Saxon Pub: Same spot, new landlord for Austin music venue


In a change of plans for a landmark Austin music venue, the Saxon Pub plans to stay put at its South Austin location and start its next chapter with a new landlord: Gary Keller, head of Austin-based Keller Williams Realty

Darryl Frost, a spokesman for Keller Williams, said the purchase of the property at 1320 South Lamar Boulevard is due to close by the end of the year.

“The Saxon has a long storied history beginning in 1990,” said Nick Shuley, vice president of marketing for All ATX, a nonprofit founded by Keller, chairman and co-founder of Keller Williams Realty. “Since its opening it has been one of the key spaces for local and touring musicians. The plans for this property and the goal of the deal are to ensure that this property remains the Saxon Pub forever.”

Keller has been working through All ATX, along with city of Austin leaders, “to ensure that Austin doesn’t lose important musical landmarks like the Saxon Pub,” Shuley said. “With our city’s growth, it’s easy to get caught up in the rush to tear down the old and build the new.”

The property Keller is buying is currently owned by Jeffrey Rabkin, according to the Travis Central Appraisal District, which valued the real estate at $1.5 million this year. The purchase includes the building that houses the Saxon Pub, plus an adjoining smaller space that houses Abbey Printing.

Saxon Pub had planned to open a new location by late 2017 as the anchor tenant for a mixed-use project, the Saint Elmo Market District, that is planned for St. Elmo Road and South Congress Avenue, south of Ben White Boulevard.

But talks with Keller a few weeks ago changed those plans, said Joe Ables, owner of the Saxon Pub.

“He wants me to keep my brand right where it is, just for the historical aspect of venues in Austin,” Ables said. “He’s into tradition and making these things just stay where they are.”

Keller’s involvement came after another deal was in the works, Ables said.

“It happened pretty fast,” Ables said. “Quite honestly I thought that the building would be sold to another party. It was very surprising to me, but I couldn’t be happier.”

In 2014, Ables talked with developers of the Saint Elmo project about relocating the Saxon to a proposed new venue there. Last year, he spoke of perhaps continuing to operate the original location under a different name, as more of an incubator club for young bands.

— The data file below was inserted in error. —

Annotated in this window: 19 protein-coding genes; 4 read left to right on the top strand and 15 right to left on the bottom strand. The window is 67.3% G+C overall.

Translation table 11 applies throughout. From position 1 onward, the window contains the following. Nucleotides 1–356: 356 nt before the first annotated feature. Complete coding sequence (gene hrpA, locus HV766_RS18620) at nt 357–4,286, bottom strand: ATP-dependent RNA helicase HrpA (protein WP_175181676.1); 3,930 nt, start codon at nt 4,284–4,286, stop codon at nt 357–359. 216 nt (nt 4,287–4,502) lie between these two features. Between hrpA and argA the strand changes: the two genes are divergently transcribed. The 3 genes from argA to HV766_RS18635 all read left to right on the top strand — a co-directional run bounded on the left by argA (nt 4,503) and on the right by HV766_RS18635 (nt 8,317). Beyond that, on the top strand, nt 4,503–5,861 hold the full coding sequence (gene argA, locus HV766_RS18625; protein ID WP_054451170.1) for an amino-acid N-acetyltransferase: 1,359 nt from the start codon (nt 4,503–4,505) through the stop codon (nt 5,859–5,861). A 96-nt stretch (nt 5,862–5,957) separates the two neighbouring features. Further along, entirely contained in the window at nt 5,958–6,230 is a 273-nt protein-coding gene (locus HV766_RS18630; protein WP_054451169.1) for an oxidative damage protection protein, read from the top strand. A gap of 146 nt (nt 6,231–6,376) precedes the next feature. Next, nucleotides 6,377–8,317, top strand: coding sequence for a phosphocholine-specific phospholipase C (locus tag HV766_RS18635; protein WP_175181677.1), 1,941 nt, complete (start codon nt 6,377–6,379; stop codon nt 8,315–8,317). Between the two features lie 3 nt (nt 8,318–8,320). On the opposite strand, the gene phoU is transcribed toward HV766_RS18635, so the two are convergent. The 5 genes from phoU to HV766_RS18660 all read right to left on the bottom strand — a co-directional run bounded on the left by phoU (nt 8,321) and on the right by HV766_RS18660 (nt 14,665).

But Ables said he had second thoughts after meeting with Keller and talking with longtime Saxon patrons.

“It changed my whole thinking,” Ables said. “I was concerned about moving the brand over there and changing the soul of the room. There’s been a lot of great shows there, and people were worried that it wouldn’t have that same feel.”

Ables said he hasn’t entirely withdrawn his interest from Saint Elmo’s Market, but said there are “a lot of questions unanswered now,” adding that he’s still open to being involved in some type of acoustic venue there.

Developers of the Saint Elmo project did not return a message left seeking comment.

Now that he’s staying put, Ables said some remodeling is in store for the Saxon Pub building , what he called “cosmetic changes, normal stuff you’d do to an older building.”

Shuley said the Saxon Pub “is one of the many venues that All ATX and Gary Keller are working together on to ensure Austin’s music venues and history are preserved.” In addition to its music-education outreach, All ATX raises money for Austin’s music charities that aid musicians in the areas of health care and income support.

Keller’s efforts come as Austin city leaders also are focused on helping local musicians and music venues stay afloat in a city that’s facing affordability issues.

Mayor Steve Adler recently announced plans for a crowdsourced investment fund to raise private money to “purchase and preserve” iconic live music venues.

Ables said he’s thrilled about the prospect of staying at his current location, which has seen many a music legend take the stage.

“This is exciting news for me, my family, the brand,” Ables said.

Austin American-Statesman Peter Blackstock contributed to this report.


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